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Jeff Chiu / AP

Jeff Jones, the former Target CMO who joined Uber less than a year ago as president of its ride-hailing business, is leaving the company, as Recode first reported and Uber confirmed to Axios.

Jones is exiting as the company deals with a flurry of recent controversies, including allegations of sexual harassment. Uber CEO Travis Kalanick recently announced a search for a COO to help him better steer the ship, and it appears to have been a factor in Jones' decision to leave.

"After we announced our intention to hire a COO, Jeff came to the tough decision that he doesn't see his future at Uber," Kalanick wrote in an email to employees on Sunday obtained by Bloomberg.

Update: "We want to thank Jeff for his six months at the company and wish him all the best," Uber said in a statement.

The story has been updated with Uber's confirmation and information from an email sent to Uber employees.

Go deeper

Dan Primack, author of Pro Rata
18 mins ago - Podcasts

Robert Downey Jr. launches VC funds to help save the planet

Robert Downey Jr. on Wednesday announced the launch of two venture capital funds focused on startups in the sustainability sector, the latest evolution of a project he launched two years ago called Footprint Collective.

Between the lines: This is a bit of life imitating art, as Downey Jr. spent 11 films portraying a character who sought to save the planet (or, in some cases, the universe).

DHS warns of "heightened threat" because of domestic extremism

Supporters of former President Trump protest inside the U.S. Capitol on Jan. 6. Photo: Roberto Schmidt/AFP via Getty Images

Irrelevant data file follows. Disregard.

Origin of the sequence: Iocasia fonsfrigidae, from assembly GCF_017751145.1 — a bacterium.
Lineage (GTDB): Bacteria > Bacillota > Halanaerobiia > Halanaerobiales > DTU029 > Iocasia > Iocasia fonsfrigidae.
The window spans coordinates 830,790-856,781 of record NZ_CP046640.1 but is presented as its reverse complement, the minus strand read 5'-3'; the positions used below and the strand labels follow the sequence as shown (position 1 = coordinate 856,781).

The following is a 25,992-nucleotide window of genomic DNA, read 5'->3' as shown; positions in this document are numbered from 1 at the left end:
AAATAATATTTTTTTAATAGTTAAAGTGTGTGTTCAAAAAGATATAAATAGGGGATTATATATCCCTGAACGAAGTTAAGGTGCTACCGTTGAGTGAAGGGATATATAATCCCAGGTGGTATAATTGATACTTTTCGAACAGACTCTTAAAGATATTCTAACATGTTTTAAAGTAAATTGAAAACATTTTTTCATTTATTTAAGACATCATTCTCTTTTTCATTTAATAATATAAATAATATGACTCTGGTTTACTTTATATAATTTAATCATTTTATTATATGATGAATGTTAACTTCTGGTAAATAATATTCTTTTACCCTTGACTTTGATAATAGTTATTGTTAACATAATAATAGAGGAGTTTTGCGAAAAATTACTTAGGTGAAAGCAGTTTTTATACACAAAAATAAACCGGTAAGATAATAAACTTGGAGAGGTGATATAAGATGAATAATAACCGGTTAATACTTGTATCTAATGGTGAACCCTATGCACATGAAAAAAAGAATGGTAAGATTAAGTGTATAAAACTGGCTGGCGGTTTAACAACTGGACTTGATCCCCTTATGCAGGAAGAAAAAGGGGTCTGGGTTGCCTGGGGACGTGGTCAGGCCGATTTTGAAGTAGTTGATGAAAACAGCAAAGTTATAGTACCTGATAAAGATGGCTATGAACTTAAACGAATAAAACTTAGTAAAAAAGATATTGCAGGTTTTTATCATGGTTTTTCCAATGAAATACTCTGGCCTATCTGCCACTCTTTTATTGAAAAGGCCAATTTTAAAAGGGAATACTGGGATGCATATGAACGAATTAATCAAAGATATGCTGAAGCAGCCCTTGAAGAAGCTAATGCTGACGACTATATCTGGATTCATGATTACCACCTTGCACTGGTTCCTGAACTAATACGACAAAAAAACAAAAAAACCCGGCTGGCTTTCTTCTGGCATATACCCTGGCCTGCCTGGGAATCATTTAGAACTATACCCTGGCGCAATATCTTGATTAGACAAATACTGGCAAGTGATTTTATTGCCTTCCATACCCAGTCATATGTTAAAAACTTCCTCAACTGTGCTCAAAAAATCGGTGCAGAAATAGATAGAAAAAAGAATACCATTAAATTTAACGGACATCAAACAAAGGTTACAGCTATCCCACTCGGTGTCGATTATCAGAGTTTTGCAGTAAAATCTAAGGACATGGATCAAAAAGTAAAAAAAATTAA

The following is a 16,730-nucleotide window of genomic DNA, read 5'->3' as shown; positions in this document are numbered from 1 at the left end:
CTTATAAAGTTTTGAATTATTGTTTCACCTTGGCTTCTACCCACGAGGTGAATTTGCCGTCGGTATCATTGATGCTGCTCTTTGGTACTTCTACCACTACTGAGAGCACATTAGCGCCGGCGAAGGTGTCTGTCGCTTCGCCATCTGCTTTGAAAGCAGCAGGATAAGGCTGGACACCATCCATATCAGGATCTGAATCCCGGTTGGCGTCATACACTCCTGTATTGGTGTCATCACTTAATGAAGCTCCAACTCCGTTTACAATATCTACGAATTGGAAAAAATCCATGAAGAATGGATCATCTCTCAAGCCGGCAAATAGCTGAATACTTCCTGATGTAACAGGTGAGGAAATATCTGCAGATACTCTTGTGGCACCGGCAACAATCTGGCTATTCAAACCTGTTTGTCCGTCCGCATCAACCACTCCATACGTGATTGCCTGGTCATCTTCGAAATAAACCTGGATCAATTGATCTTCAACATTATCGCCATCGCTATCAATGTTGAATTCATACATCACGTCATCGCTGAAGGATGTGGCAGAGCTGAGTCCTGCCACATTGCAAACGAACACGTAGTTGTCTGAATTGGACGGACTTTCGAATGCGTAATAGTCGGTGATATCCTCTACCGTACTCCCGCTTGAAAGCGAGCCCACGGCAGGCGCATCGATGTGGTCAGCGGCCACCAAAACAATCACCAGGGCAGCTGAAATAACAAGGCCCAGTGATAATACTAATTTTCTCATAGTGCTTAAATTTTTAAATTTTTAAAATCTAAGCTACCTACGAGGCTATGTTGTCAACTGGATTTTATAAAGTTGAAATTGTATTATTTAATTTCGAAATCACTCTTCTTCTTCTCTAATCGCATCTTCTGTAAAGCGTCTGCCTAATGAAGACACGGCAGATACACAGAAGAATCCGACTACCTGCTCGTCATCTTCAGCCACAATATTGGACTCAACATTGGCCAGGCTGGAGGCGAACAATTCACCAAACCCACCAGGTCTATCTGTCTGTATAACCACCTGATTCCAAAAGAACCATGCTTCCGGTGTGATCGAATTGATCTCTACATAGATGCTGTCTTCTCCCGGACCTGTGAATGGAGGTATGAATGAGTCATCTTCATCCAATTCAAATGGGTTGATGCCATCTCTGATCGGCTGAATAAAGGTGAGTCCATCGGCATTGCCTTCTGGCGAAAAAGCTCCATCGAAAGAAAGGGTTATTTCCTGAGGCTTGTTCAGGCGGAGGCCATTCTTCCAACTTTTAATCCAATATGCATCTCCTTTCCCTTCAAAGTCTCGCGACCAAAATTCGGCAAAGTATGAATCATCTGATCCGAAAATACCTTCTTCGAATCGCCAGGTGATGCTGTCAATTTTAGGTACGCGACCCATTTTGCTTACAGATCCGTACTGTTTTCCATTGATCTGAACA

The Department of Homeland Security on Wednesday issued an advisory warning of a "heightened threat environment" in the U.S. because of "ideologically-motivated violent extremists."

Why it matters: DHS believes the threat of violence will persist for "weeks" following President Biden's inauguration. The extremists include those who opposed the presidential transition, people spurred by "grievances fueled by false narratives" and "anger over COVID-19 restrictions ... and police use of force[.]"

OIG: HHS misused millions of dollars intended for public health threats

Vaccine vials. Photo: Punit Paranjpe/AFP via Getty Images

The U.S. Office of Special Counsel alerted the White House and Congress on Wednesday of an investigation that found the Department of Health and Human Services misused millions of dollars that were budgeted for vaccine research and public health emergencies for Ebola, Zika and now the COVID-19 pandemic.

Why it matters: The more than 200-page investigation corroborated claims from a whistleblower, showing the agency's violation of the Purpose Statute spanned both the Obama and Trump administrations and paid for unrelated projects like salaries, news subscriptions and the removal of office furniture.